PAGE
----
Opposition brings concord. Out of discord comes the fairest harmony and everything is generated because of contention.
The fjord is almost a peninsula in reverse, the sea claiming its right to be habitable as it moves forward into the unknown. From the sea, the land perches on the horizon.
The road that runs alongside Killary Fjord, Leenaun Way, demonstrates to the traveller the concept of double, of eternal attraction and the overlap of opposites: you sense it as you walk on the border between the county of Mayo and Galway and as you go up to the north towards Louisburgh where you come across Delphi Lodge, a beautiful 1830s hunting lodge, now a Country House, completely covered in ivy, camouflaged amongst the greenery of the trees behind.
Delphi Lodge is beautiful but with a controversial history behind it. In the same silence in which you can hear the sound of each drop of water, you can still hear the sound of the steps of the people who in 1849, left Louisburgh and lost their lives trying to reach Delphi Lodge to meet officials bringing the relief they were waiting for during the period of the Great Famine.
At Lake Doolough, the black lake, halfway between Delphi and Louisburgh, the hope of those whose journey ended there still cries out silently and every year in remembrance there is a small pilgrimage to its dark waters called the Famine Walk.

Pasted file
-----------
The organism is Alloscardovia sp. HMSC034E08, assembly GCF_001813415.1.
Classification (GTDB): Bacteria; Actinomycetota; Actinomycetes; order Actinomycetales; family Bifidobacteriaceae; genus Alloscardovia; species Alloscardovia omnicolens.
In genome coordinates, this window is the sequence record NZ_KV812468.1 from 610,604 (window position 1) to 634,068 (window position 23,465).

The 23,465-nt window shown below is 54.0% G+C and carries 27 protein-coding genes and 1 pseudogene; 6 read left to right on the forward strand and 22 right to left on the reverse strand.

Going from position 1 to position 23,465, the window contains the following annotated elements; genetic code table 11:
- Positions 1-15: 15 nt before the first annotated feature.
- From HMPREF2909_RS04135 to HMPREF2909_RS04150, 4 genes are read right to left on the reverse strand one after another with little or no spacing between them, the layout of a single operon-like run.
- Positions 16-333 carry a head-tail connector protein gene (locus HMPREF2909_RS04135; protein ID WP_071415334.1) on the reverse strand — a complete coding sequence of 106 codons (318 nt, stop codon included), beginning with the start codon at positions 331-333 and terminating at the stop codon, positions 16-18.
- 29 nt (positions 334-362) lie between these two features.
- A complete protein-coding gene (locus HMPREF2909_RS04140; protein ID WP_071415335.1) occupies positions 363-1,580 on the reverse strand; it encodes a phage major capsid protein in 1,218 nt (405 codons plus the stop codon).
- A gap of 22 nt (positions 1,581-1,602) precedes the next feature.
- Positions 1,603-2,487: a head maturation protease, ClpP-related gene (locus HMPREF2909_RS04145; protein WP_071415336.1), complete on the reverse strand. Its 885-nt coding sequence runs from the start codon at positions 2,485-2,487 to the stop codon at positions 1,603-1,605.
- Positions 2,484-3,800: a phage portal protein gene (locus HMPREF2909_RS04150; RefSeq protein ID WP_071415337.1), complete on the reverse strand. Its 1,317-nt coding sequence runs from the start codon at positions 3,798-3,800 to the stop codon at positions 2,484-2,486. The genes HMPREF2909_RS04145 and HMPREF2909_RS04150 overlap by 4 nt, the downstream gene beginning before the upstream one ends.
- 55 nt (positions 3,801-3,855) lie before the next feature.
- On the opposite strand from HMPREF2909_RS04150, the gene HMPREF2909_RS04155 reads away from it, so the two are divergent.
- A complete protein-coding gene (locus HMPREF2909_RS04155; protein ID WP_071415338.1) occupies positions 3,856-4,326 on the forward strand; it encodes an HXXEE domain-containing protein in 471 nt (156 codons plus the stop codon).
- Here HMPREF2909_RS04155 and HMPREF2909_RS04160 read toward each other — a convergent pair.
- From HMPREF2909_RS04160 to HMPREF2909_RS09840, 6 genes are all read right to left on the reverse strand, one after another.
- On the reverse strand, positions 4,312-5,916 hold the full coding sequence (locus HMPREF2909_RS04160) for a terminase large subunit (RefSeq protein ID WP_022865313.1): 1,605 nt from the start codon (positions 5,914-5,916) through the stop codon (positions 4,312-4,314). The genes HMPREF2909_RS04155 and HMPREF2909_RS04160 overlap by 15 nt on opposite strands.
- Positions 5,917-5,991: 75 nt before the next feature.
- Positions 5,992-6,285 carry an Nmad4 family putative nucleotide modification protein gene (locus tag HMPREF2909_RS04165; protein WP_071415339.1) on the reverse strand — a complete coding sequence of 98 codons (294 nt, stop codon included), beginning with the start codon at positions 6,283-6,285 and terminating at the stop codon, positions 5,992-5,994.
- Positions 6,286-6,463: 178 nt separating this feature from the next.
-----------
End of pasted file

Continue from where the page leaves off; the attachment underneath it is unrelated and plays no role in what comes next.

From the lake and following the light that filters through the clouds, if you head West towards the coast, the sense of reflection explodes in the endless expanses of the White Strand and Silver Strand: not just beaches, but connection points where the water, with the help of the sun, bind the sky and the earth together.
At White Strand, the same ocean that flows into Killary Fjord slips up onto the land and then back, revealing an expanse of soft, glistening sand that invites you to approach like two dancers following the steps of a natural choreography.
Further north, the road to Killadoon, reveals the island of Inishturk and, further still, Clare Island, home of the pirate queen, Grace O'Malley and the first treasure of her raids, protected by an ocean almost jealous of her beauty.
To reach the island, set sail from Roonagh Quay and beside the corner of rocks that marks the beginning of Clew Bay is the blue sanctuary in which are gathered all the smaller islands of the archipelago.
The ocean, to the Southwest of the county, increasingly demands attention as it meets with the earth, attracting it, hiding something and only to give it back a moment later, like an enthusiastic twin begging and subsequently receiving the attention of his – equal yet different - double.